Chimpanzees, gorillas, orangutans have been living for hundreds of thousands of years in their forest, living fantastic lives, never overpopulating, never destroying the forest. I would say that they have been in a way more successful than us as far as being in harmony with the environment.
It is these undeniable qualities of human love and compassion and self-sacrifice that give me hope for the future. We are, indeed, often cruel and evil. Nobody can deny this. We gang up on each one another, we torture each other, with words as well as deeds, we fight, we kill. But we are also capable of the most noble, generous, and heroic behavior.
It's been proven by quite a few studies that plants are good for our psychological development. If you green an area, the rate of crime goes down. Torture victims begin to recover when they spend time outside in a garden with flowers. So we need them, in some deep psychological sense, which I don't suppose anybody really understands yet.
Language allows us to talk about the past and plan the future. We can teach children about things that are not present. And above all, we can bring people with different backgrounds and different knowledge together to discuss our problems. This actually gives me hope. I still think we are smart enough to not destroy planet Earth, our only home.
We, as humans, have actually developed a sense of social responsibility. We have gone beyond our basic instincts. We can and we do. This is what sets us apart from the chimps. They are extremely brutal and hostile. Your next door neighbor is to be killed unless she is a juicy young female, who hasn't yet had her first baby, in which case you want her.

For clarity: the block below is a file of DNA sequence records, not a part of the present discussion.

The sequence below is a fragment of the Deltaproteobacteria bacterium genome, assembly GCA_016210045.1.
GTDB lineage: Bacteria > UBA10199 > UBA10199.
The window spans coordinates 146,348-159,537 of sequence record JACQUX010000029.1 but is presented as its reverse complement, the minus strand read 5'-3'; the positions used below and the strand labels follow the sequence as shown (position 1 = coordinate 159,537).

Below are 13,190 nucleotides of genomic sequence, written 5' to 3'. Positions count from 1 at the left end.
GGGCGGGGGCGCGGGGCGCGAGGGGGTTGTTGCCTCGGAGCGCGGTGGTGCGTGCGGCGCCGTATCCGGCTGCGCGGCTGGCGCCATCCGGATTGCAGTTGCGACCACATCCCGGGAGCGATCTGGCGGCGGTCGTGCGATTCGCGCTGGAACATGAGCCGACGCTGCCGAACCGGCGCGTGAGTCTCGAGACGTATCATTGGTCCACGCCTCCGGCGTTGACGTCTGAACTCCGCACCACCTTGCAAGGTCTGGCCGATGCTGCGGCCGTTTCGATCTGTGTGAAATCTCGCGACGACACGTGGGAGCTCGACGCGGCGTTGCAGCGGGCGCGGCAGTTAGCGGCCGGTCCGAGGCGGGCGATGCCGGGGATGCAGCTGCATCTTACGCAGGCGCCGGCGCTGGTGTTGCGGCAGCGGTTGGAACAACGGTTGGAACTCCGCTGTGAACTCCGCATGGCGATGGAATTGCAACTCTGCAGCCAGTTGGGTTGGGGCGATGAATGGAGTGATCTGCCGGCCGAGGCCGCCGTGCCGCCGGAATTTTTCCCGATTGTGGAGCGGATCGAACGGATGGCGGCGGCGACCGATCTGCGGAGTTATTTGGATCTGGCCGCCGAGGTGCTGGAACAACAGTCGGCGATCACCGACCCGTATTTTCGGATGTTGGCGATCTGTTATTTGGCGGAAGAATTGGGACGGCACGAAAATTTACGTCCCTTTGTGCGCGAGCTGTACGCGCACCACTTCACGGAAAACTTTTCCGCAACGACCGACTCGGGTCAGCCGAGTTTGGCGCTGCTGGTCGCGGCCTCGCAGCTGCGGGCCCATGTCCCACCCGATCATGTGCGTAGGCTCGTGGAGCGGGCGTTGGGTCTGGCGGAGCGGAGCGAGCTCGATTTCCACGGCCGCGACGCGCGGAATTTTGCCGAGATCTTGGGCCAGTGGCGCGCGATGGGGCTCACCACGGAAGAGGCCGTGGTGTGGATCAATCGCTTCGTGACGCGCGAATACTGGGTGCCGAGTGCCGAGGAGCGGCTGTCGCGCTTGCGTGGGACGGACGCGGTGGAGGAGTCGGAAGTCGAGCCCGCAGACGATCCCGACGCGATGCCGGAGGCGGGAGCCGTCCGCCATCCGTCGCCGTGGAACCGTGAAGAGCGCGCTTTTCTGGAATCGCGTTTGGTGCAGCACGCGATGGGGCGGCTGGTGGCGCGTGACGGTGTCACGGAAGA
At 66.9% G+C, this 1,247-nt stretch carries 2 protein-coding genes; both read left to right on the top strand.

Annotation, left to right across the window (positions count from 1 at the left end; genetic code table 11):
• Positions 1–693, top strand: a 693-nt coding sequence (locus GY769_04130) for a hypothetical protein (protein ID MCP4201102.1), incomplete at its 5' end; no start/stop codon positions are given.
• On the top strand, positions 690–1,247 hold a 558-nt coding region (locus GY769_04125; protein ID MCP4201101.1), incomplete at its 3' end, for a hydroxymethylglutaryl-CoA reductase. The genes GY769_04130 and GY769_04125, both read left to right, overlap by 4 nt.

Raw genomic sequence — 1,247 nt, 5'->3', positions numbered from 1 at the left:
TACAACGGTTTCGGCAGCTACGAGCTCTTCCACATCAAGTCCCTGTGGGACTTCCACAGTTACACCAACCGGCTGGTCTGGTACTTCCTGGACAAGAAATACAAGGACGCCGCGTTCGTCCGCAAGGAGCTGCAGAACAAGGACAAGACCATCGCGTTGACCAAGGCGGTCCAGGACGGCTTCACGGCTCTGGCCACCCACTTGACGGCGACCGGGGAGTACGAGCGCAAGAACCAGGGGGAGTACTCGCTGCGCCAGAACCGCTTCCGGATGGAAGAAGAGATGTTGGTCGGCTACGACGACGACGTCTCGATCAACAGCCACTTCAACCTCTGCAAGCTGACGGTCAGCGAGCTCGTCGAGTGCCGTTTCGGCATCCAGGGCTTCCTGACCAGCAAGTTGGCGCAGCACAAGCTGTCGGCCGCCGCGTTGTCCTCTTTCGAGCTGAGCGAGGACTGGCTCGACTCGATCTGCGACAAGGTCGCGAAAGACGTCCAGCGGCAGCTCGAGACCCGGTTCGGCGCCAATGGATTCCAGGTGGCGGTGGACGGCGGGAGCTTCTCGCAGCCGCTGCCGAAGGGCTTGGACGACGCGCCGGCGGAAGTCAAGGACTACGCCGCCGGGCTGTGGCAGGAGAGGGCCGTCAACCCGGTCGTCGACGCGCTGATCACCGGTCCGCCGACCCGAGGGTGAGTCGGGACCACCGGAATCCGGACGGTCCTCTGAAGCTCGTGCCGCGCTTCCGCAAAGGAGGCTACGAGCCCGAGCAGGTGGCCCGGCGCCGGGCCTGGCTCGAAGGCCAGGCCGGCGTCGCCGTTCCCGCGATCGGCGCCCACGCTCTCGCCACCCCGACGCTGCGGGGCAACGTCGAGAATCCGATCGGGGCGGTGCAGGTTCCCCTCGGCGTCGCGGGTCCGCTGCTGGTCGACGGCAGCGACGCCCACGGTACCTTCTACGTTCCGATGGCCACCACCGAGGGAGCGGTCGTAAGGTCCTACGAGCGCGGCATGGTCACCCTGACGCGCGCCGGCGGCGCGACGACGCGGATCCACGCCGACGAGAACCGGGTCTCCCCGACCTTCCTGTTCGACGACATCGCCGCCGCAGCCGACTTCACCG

It has actually been suggested that warfare may have been the principle evolutionary pressure that created the huge gap between the human brain and that of our closest living relatives, the anthropoid apes. Whole groups of hominids with inferior brains could not win wars and were therefore exterminated.
Certainly the first true humans were unique by virtue of their large brains. It was because the human brain is so large when compared with that of a chimpanzee that paleontologists for years hunted for a half-ape, half-human skeleton that would provide a fossil link between the human and the ape.
We started off with physical evolution and got our form. Then we somehow developed language, which meant cultural evolution could race so we could change our behavior really quickly instead of over hundreds and hundreds of years. And then comes moral evolution, which means we're not frightfully far along with people. And maybe we end up with a spiritual evolution, which is this connectedness with the rest of the life forms on the planet.
When I look back over my life it's almost as if there was a plan laid out for me - from the little girl who was so passionate about animals who longed to go to Africa and whose family couldn't afford to put her through college. Everyone laughed at my dreams. I was supposed to be a secretary in Bournemouth.